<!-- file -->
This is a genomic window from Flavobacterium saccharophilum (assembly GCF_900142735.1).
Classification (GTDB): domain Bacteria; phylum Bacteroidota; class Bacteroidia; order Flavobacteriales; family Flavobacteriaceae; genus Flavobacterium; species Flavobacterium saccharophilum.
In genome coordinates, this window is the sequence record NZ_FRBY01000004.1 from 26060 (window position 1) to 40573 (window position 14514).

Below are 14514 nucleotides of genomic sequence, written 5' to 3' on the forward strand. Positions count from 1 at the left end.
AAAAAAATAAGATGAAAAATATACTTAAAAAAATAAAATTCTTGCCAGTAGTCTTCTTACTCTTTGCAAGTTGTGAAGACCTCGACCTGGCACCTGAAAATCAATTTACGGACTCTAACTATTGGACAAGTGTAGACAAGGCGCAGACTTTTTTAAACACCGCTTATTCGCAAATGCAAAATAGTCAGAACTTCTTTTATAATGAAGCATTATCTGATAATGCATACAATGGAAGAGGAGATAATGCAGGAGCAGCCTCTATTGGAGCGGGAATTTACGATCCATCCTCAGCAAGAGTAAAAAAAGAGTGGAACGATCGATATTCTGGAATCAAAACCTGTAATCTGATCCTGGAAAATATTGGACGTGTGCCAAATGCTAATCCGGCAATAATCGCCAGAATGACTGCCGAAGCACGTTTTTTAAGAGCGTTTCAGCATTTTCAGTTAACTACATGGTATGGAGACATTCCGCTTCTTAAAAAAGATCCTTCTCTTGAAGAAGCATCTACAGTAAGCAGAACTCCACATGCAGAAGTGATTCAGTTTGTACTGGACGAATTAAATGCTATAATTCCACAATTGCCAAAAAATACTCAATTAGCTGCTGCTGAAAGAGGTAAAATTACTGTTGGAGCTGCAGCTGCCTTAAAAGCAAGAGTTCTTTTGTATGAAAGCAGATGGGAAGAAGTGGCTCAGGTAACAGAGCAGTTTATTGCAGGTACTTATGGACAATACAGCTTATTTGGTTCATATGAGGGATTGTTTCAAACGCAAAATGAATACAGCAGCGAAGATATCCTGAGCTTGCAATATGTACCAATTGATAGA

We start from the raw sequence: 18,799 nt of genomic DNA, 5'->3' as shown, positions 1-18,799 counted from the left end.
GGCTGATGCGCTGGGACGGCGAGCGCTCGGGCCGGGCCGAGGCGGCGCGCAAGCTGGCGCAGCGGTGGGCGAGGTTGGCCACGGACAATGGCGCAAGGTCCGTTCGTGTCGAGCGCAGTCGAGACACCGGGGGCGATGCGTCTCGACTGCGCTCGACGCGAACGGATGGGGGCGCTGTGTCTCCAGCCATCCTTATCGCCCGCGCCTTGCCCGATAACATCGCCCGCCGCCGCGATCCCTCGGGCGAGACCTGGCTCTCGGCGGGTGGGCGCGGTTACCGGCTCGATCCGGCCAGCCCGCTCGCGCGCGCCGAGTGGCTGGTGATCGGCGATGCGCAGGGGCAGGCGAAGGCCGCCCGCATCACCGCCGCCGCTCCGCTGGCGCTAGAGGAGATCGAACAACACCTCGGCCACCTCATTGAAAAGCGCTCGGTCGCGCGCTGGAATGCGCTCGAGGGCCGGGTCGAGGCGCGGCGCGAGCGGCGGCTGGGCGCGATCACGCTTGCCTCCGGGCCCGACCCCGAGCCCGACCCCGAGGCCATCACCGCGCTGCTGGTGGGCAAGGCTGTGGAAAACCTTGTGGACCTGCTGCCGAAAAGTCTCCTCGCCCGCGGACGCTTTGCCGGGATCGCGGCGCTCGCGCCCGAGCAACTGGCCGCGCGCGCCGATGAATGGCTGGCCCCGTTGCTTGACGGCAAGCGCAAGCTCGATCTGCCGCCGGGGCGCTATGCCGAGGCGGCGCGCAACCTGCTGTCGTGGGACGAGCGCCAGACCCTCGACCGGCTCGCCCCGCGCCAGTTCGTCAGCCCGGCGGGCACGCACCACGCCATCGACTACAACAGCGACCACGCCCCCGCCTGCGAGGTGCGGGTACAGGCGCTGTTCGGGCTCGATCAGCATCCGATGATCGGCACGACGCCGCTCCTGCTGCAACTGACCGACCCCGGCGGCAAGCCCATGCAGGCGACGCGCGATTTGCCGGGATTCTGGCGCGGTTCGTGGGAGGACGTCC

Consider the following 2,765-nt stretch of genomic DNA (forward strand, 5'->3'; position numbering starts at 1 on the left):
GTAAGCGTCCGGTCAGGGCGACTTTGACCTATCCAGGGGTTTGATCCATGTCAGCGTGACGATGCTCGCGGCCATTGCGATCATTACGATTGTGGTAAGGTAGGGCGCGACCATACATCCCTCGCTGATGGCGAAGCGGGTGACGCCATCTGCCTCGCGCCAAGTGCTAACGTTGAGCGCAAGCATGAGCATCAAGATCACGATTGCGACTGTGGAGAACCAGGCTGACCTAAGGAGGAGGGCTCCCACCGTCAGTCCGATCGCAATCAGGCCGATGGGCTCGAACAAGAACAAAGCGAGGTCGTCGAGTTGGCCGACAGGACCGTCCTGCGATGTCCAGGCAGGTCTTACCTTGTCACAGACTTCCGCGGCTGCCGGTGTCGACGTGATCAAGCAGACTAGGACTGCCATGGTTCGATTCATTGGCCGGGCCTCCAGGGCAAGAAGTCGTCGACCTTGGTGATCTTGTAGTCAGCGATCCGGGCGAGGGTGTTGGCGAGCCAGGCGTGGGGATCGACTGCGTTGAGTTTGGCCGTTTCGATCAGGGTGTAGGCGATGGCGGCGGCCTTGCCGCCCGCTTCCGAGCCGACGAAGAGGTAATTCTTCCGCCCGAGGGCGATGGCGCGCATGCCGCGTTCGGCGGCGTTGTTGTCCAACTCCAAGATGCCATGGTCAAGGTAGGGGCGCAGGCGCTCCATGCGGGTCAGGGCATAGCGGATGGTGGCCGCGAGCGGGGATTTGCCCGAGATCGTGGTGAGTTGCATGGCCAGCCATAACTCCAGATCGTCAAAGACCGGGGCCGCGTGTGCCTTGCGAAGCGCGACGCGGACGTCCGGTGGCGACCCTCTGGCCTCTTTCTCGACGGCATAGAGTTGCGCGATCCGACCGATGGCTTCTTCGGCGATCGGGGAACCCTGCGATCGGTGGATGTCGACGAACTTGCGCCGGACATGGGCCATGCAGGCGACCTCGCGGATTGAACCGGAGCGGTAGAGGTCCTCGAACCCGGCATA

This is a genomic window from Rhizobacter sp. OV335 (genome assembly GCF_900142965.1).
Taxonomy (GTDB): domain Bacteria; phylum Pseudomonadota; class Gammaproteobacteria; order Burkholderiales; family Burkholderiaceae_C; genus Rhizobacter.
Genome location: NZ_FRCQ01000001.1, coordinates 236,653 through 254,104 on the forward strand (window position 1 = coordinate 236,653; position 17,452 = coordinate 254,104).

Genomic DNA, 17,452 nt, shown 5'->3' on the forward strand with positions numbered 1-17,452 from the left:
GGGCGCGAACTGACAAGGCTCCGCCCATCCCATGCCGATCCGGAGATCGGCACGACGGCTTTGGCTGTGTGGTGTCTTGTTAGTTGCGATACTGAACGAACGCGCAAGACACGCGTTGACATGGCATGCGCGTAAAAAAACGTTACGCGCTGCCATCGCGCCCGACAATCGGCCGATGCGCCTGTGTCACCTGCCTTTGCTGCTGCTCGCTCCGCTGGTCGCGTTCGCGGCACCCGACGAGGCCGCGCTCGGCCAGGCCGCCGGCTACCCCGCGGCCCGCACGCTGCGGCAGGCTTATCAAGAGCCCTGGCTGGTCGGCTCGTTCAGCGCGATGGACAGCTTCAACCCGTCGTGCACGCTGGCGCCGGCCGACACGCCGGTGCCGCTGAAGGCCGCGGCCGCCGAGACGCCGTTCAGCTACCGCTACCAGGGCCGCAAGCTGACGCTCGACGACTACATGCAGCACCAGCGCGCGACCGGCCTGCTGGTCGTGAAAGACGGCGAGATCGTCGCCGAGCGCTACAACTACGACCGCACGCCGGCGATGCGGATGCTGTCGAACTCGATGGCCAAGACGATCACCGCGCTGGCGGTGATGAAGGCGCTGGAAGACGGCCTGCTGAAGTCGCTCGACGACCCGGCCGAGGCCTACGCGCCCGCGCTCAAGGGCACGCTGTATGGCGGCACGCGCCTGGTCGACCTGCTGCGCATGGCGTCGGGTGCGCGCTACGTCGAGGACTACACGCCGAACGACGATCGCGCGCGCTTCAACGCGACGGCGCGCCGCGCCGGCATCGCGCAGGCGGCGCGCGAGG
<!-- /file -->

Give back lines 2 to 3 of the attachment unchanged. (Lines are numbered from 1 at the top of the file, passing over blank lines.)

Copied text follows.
Classification (GTDB): domain Bacteria; phylum Bacteroidota; class Bacteroidia; order Flavobacteriales; family Flavobacteriaceae; genus Flavobacterium; species Flavobacterium saccharophilum.
In genome coordinates, this window is the sequence record NZ_FRBY01000004.1 from 26060 (window position 1) to 40573 (window position 14514).